|Ribes bracteosum subsp. var.||Stink Currant|
Ribes bracteosum (Stink Currant) is a species of currant native to western coastal North America.
It is a deciduous shrub, without thorns, growing to 3 m tall. The leaves are 5-20 cm broad, palmately lobed with five to seven lobes. The flowers are produced in spring after the leaves emerge, on racemes 15-30 cm long of 20-40 flowers; each flower is 5-10 mm diameter, with five white or greenish-tinged petals. The fruit, born in clusters, is dark blue with a whitish bloom, edible but sometimes unpleasant.
|Standard Cyclopedia of Horticulture|
Ribes bracteosum, Douglas. Californian Black Currant. Shrub, to 8 ft., with upright or ascending sts.: young growth sparingly pubescent and resinous-dotted: lvs. thin, cordate, deeply 5-7-lobed, with ovate to ovate-lanceolate, acute, sharply serrate lobes, 2-8 in. broad: racemes narrow, slender, upright, often 8 in. long; bracts spatulate, half as long as the pedicels, the lower foliaceous; fls. greenish or purplish; calyx-tube cup-shaped; sepals spreading, ovate-oblong, 1/6in. long; petals minute, obtuse: fr. globose, black with whitish bloom, resinous-dotted, edible. Alaska to N. Calif. B.M. 7419.—Hardy at the Arnold Arboretum; remarkable for its large maple-like lvs. and the long bracted racemes. A hybrid of this species with R. nigrum is R. fuscescens, Jancz. (R. bracteosum var. fuscescens, Jancz.); it differs chiefly in its reddish brown fls., in the small linear bracts of the spreading or arching infl., and in the larger fr. Gt. 55, p. 162. Originated in Scotland.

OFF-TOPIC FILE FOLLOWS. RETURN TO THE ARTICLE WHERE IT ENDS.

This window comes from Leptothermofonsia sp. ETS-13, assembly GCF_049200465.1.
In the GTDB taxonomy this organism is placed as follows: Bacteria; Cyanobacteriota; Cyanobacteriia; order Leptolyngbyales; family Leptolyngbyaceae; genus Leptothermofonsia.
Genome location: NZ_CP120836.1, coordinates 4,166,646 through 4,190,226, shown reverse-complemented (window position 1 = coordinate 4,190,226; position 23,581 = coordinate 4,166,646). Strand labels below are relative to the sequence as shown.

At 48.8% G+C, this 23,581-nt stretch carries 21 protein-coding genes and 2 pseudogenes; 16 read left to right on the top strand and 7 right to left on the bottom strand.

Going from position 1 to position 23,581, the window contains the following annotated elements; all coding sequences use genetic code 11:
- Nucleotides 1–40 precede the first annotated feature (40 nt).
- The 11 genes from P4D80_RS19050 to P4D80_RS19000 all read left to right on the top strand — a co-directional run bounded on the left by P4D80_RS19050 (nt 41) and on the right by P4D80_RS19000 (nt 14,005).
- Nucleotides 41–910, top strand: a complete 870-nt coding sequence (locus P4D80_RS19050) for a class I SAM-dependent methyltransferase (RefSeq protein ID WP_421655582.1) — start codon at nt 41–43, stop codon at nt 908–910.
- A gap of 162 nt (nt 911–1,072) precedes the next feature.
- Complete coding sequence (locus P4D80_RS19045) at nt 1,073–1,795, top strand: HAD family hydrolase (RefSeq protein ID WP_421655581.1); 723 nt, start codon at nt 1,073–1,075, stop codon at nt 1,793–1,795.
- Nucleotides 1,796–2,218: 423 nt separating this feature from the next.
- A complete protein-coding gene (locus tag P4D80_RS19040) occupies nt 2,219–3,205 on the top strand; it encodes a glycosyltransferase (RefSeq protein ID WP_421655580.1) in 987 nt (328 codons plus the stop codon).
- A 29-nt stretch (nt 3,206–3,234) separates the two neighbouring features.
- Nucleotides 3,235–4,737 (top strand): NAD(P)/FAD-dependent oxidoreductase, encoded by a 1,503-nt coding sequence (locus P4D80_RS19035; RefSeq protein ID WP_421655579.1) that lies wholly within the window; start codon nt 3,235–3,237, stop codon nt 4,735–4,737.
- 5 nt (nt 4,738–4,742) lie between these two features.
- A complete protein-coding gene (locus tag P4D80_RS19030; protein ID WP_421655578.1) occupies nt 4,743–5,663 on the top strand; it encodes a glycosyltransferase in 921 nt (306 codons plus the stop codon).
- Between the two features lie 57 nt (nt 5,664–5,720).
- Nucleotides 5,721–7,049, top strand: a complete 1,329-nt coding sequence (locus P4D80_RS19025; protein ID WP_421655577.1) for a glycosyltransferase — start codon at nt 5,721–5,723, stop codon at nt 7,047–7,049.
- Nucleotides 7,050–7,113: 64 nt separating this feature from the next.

Pests and diseases
- Standard Cyclopedia of Horticulture, by L. H. Bailey, MacMillan Co., 1963
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